VIENNA, Austria — European security officials think that a cease-fire agreement between Russia and Georgia, brokered by French President Nicolas Sarkozy, is so vaguely worded that Russia can argue that it's fulfilling its obligations under the pact, even if it doesn't withdraw troops to the positions they held before fighting broke out Aug. 7.
Russia has continued to keep large numbers of troops in Georgia and is building permanent checkpoints there. Russian officials said Wednesday that they planned to construct a "security zone" along the border of South Ossetia, the pro-Russian breakaway Georgian province where fighting began, that will include 18 checkpoints manned by hundreds of soldiers.
Russian troops also were preparing ground Wednesday for what residents think will be two new checkpoints near the strategic Black Sea port of Poti and were building a sentry post 30 miles from the Georgian capital, Tbilisi. Both locations are far from where the fighting occurred.
Georgia and its allies argue that the new installations violate the agreement, which they believe called for all Russian troops to be out of the country by now.
However, security officials who are familiar with the document said that it allowed Russia to keep "peacekeepers" on the ground, without defining their responsibilities and who they'd be. It also allows the "peacekeepers" to pursue "security measures," without defining what those might entail.
"Russia has everything they need in those principles," said one European security expert, who spoke on the condition of anonymity because of the sensitivity of the topic.
Russia also is benefitting from confusion over how many troops it had in Georgia before the fighting broke out.
Under the auspices of the Organization for Security and Cooperation in Europe, a regional security organization to which Russia belongs, an armed peacekeeping force under Russian command had been in South Ossetia for years.
That joint force comprised 500 troops each from Russia and Georgia as well as the ethnically connected enclaves of South Ossetia in Georgia and North Ossetia in Russia.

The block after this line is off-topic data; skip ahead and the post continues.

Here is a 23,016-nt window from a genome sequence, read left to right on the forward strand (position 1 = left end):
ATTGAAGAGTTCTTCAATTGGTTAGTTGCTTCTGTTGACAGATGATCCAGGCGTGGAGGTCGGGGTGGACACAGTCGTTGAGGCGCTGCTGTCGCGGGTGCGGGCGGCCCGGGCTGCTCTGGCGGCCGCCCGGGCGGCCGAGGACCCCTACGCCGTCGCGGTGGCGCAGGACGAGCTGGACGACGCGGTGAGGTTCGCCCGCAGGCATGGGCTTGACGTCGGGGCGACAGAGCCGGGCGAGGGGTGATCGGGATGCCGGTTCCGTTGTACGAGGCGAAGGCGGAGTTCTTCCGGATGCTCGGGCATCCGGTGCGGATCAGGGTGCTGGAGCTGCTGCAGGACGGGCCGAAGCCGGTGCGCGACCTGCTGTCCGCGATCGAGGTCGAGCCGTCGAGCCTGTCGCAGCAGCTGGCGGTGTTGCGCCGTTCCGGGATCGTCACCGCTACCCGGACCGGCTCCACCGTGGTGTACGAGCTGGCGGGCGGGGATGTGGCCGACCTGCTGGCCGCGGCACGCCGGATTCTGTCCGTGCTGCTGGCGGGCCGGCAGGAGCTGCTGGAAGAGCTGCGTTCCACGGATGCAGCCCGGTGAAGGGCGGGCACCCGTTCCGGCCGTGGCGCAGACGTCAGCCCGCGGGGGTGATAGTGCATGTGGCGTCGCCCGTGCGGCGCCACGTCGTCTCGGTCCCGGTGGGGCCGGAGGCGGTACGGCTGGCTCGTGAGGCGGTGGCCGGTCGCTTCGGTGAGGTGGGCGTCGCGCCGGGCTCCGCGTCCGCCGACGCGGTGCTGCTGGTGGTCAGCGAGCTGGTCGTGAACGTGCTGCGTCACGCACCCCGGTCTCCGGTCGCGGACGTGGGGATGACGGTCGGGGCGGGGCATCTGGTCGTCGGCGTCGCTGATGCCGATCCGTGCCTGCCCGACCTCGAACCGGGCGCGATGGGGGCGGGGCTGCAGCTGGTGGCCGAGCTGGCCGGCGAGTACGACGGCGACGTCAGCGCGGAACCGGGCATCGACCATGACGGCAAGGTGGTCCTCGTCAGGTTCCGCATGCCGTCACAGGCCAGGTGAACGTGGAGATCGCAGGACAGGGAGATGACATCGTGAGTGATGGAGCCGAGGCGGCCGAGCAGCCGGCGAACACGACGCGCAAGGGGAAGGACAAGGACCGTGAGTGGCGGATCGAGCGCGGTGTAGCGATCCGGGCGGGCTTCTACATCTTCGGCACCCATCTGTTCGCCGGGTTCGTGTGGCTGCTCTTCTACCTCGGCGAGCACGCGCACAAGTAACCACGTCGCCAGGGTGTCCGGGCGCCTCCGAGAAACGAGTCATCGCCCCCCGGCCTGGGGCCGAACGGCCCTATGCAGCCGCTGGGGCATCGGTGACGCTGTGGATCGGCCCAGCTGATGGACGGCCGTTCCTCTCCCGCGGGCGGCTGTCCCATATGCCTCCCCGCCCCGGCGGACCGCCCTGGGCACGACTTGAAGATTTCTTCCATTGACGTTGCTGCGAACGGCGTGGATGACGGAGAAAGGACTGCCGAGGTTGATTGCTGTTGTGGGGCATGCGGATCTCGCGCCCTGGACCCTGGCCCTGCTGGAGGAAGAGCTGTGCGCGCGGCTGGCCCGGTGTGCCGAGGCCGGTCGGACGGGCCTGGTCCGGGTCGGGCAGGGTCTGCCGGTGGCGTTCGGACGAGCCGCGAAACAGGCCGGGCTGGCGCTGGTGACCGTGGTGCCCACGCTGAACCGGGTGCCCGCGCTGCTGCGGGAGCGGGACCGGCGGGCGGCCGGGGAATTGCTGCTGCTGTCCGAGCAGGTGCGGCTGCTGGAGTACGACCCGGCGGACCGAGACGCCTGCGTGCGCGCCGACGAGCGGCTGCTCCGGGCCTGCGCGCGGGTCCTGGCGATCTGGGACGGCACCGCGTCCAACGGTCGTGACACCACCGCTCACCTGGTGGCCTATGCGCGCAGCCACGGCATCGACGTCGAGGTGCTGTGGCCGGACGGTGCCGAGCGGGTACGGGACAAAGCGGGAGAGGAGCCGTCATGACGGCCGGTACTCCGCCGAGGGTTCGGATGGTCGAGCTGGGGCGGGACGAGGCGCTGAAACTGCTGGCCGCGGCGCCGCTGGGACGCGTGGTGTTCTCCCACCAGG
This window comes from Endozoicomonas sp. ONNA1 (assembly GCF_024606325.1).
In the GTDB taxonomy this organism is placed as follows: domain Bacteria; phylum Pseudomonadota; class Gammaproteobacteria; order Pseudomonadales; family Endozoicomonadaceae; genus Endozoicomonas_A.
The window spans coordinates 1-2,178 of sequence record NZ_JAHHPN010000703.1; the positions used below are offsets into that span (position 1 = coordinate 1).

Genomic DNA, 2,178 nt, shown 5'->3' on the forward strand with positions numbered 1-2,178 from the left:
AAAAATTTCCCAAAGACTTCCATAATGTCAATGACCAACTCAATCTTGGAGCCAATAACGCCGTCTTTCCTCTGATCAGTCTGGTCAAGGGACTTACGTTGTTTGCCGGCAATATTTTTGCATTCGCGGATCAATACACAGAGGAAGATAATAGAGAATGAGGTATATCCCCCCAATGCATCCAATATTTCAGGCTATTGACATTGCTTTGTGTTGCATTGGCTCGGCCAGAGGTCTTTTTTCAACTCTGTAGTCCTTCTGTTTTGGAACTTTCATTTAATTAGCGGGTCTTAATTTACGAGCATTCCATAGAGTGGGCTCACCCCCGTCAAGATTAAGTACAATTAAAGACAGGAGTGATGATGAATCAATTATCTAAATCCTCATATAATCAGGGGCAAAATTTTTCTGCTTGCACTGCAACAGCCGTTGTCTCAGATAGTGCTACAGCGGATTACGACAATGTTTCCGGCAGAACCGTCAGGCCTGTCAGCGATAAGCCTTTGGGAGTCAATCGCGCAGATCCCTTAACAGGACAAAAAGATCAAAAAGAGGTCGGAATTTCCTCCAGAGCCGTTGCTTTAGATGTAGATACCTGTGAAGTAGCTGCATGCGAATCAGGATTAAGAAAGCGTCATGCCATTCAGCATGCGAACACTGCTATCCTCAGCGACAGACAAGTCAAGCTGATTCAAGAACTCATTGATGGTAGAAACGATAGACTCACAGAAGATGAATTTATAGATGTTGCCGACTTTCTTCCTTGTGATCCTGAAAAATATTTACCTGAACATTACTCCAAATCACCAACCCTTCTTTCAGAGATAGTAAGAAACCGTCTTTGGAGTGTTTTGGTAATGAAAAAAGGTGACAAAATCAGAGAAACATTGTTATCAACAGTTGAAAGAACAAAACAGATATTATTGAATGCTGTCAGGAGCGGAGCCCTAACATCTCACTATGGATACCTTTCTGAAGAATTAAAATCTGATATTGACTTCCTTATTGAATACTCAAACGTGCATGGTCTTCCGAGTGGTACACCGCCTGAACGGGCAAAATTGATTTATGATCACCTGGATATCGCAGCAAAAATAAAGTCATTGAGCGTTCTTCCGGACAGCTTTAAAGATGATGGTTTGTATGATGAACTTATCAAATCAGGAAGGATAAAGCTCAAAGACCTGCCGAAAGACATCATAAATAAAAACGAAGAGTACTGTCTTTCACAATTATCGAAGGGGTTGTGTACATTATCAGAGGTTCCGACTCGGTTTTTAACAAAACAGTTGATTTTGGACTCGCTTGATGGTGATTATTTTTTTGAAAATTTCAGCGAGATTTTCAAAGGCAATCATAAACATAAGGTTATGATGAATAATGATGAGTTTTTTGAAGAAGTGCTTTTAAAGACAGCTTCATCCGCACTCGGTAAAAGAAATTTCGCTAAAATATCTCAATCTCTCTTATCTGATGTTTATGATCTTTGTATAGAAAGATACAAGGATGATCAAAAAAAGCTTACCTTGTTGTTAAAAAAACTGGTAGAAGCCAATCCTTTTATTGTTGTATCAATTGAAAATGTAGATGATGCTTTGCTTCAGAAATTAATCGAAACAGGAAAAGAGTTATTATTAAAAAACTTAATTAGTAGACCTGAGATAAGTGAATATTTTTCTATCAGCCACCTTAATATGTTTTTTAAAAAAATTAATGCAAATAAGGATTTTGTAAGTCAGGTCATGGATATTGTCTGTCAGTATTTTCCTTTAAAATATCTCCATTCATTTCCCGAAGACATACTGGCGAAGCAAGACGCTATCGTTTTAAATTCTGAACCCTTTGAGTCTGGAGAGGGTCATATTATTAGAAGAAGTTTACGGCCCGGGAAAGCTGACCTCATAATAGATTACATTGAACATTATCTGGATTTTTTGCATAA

The peacekeepers ostensibly were being monitored by eight unarmed military monitors, including one Russian, under the auspices of the OSCE. Security officials acknowledge, however, that eight monitors couldn't keep track of everything that 2,000 peacekeepers were doing.
Now, European officials said, it's hard to know how many Russian troops were already in Georgia before the fighting began.
Officials blame the vagueness of the agreement on the way it was negotiated.
An original draft, proposed to Russian leaders by Alexander Stubb, the Finnish foreign minister and the OSCE chairman, contained four points, a cornerstone of which was respect for Georgia's territorial integrity and sovereignty, including the disputed regions of South Ossetia and Abkhazia.
Then Sarkozy and French Foreign Minister Bernard Kouchner cranked up their diplomatic activity. Acting on behalf of the European Union — France holds the rotating EU presidency — they negotiated intensely with the Georgian and Russian leaders in the days after the OSCE made its proposal.
By the time Sarkozy and Russian President Dmitry Medvedev announced a cease-fire agreement Aug. 12, the four-point plan had become a six-point plan. The premise of Georgian territorial integrity and sovereignty had disappeared and the discussion of "peacekeepers" and "security measures" added.
"The Russians have very specific ideas, and they control the situation on the ground," said a security expert with detailed knowledge of the conflict zone, who also asked not to be identified.
(Sell is a McClatchy special correspondent.)